A General History and Collection of Voyages and Travels, Volume 16 eBook

Robert Kerr (writer)
This eBook from the Gutenberg Project consists of approximately 768 pages of information about A General History and Collection of Voyages and Travels, Volume 16.

At day-break in the morning of the 10th, we resumed our course to the west for the land we had seen the preceding evening.  At eleven minutes after seven, when the longitude, by the time-keeper, was 189 deg. 24’, it extended from S. 72 deg.  W. to N. 41 deg.  E. Between the S.W. extreme, and a point which bore W., two leagues distant, the shore forms a large bay, in which we anchored at ten o’clock in the forenoon, about two miles from the north shore, in ten fathoms water, over a gravelly bottom.  The south part of the bay bore S. 58 deg.  W., the north point N. 43 deg.  E., the bottom of the bay N. 60 deg.  W., two or three leagues distant, and. the two islands we had passed the preceding day, N. 72 deg.  E., distant fourteen leagues.


Behaviour of the Natives, the Tschutski, on seeing the Ships.—­Interview with some of them.—­Their Weapons.—­Persons.—­Ornaments.—­Clothing.—­Winter and Summer Habitations.—­The Ships cross the Strait, to the Coast of America.—­Progress Northward.—­Cape Mulgrave.—­Appearance of Fields of Ice.—­Situation of Icy Cape.—­The Sea blocked up with Ice.—­Sea-horses killed, and used as Provisions.—­These Animals described.—­Dimensions of one of them.—­Cape Lisburne.—­Fruitless Attempt to get through the Ice at a Distance from the Coast.—­Observations on the Formation of thin Ice.—­Arrival on the Coast of Asia.—­Cape North.—­The Prosecution of the Voyage deferred to the ensuing Year.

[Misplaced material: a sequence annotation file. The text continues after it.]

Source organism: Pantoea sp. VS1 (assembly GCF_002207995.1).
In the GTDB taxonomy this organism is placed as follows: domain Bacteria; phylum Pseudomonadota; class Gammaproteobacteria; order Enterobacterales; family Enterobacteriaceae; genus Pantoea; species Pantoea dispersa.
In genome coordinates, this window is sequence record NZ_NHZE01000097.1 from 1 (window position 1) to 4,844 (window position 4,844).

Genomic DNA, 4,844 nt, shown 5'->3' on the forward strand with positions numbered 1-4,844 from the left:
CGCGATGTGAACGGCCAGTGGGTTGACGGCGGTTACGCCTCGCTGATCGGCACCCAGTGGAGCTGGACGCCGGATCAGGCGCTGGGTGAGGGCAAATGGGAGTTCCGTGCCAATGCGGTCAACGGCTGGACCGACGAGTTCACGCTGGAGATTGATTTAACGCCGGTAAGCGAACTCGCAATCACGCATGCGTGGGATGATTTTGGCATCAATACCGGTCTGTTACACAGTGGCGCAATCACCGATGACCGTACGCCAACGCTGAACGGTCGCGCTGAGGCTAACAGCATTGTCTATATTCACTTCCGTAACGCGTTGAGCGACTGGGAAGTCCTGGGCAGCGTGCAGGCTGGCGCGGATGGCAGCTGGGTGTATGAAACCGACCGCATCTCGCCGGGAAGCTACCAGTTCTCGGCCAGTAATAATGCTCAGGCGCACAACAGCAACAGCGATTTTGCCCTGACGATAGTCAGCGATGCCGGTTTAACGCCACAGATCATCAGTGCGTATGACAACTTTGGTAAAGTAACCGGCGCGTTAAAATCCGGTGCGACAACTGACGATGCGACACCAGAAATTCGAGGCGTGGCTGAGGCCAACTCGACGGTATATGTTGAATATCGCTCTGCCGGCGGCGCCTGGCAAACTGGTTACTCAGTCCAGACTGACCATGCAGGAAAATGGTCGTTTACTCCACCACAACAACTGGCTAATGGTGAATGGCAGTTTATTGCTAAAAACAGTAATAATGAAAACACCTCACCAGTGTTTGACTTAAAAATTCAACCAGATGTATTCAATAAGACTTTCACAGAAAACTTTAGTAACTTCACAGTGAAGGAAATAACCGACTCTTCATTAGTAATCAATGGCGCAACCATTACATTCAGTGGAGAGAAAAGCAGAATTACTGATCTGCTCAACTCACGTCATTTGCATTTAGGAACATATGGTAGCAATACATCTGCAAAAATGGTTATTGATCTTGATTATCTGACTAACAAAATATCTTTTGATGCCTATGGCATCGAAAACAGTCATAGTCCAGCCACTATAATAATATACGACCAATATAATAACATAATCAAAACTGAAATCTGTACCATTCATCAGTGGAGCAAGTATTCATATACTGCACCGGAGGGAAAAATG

As we were standing into this bay, we perceived on the north shore a village, and some people, whom the sight of the ships seemed to have thrown into confusion or fear.  We could plainly see persons running up the country with burdens upon their backs.  At these habitations I proposed to land; and accordingly went with three armed boats, accompanied by some of the officers.  About thirty or forty men, each armed with a spontoon, a bow, and arrows, stood drawn up on a rising ground close by the village.  As we drew near, three of them came down toward the shore, and were so polite as to take off their caps, and to make us low bows.  We returned the civility; but this did not inspire them with sufficient confidence to wait for our landing, for the moment we put the boats ashore, they retired.  I followed them alone, without any thing in my hand; and by signs and gestures prevailed on them to stop, and to receive some trifling presents.  In return for these they gave me two fox-skins, and a couple of sea-horse teeth.  I cannot say whether they or I made the first present; for it appeared to me that they had brought down with them these things for this very purpose, and that they would have given them to me, even though I had made no return.

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A General History and Collection of Voyages and Travels, Volume 16 from Project Gutenberg. Public domain.
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